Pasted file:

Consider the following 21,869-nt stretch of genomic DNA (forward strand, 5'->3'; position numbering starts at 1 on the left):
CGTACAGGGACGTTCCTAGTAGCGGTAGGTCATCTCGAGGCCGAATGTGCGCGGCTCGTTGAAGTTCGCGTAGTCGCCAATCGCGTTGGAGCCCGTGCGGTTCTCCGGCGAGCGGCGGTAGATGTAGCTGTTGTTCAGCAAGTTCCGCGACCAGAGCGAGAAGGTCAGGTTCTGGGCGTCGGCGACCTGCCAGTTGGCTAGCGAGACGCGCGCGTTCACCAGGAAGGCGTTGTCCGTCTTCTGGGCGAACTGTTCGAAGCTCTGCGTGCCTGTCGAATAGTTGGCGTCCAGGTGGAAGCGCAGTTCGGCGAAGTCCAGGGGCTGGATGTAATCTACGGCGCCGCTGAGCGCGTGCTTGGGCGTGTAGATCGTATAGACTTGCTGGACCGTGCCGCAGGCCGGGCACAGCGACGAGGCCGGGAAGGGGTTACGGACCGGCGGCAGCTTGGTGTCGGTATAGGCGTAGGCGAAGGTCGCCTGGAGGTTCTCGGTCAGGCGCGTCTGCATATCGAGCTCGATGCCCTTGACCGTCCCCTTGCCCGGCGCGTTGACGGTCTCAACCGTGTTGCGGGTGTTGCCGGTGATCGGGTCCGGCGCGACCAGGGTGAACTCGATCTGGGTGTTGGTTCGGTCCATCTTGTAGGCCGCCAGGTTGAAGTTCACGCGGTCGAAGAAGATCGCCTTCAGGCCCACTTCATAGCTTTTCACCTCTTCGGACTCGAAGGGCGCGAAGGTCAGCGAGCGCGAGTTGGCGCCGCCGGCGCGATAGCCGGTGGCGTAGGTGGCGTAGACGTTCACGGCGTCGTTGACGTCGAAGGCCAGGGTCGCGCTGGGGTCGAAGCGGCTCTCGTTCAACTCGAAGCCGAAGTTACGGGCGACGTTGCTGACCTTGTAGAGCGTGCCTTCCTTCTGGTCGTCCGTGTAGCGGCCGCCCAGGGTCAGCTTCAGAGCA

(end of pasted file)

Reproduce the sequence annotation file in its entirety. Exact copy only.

Consider the following 21,869-nt stretch of genomic DNA (forward strand, 5'->3'; position numbering starts at 1 on the left):
CGTACAGGGACGTTCCTAGTAGCGGTAGGTCATCTCGAGGCCGAATGTGCGCGGCTCGTTGAAGTTCGCGTAGTCGCCAATCGCGTTGGAGCCCGTGCGGTTCTCCGGCGAGCGGCGGTAGATGTAGCTGTTGTTCAGCAAGTTCCGCGACCAGAGCGAGAAGGTCAGGTTCTGGGCGTCGGCGACCTGCCAGTTGGCTAGCGAGACGCGCGCGTTCACCAGGAAGGCGTTGTCCGTCTTCTGGGCGAACTGTTCGAAGCTCTGCGTGCCTGTCGAATAGTTGGCGTCCAGGTGGAAGCGCAGTTCGGCGAAGTCCAGGGGCTGGATGTAATCTACGGCGCCGCTGAGCGCGTGCTTGGGCGTGTAGATCGTATAGACTTGCTGGACCGTGCCGCAGGCCGGGCACAGCGACGAGGCCGGGAAGGGGTTACGGACCGGCGGCAGCTTGGTGTCGGTATAGGCGTAGGCGAAGGTCGCCTGGAGGTTCTCGGTCAGGCGCGTCTGCATATCGAGCTCGATGCCCTTGACCGTCCCCTTGCCCGGCGCGTTGACGGTCTCAACCGTGTTGCGGGTGTTGCCGGTGATCGGGTCCGGCGCGACCAGGGTGAACTCGATCTGGGTGTTGGTTCGGTCCATCTTGTAGGCCGCCAGGTTGAAGTTCACGCGGTCGAAGAAGATCGCCTTCAGGCCCACTTCATAGCTTTTCACCTCTTCGGACTCGAAGGGCGCGAAGGTCAGCGAGCGCGAGTTGGCGCCGCCGGCGCGATAGCCGGTGGCGTAGGTGGCGTAGACGTTCACGGCGTCGTTGACGTCGAAGGCCAGGGTCGCGCTGGGGTCGAAGCGGCTCTCGTTCAACTCGAAGCCGAAGTTACGGGCGACGTTGCTGACCTTGTAGAGCGTGCCTTCCTTCTGGTCGTCCGTGTAGCGGCCGCCCAGGGTCAGCTTCAGAGCA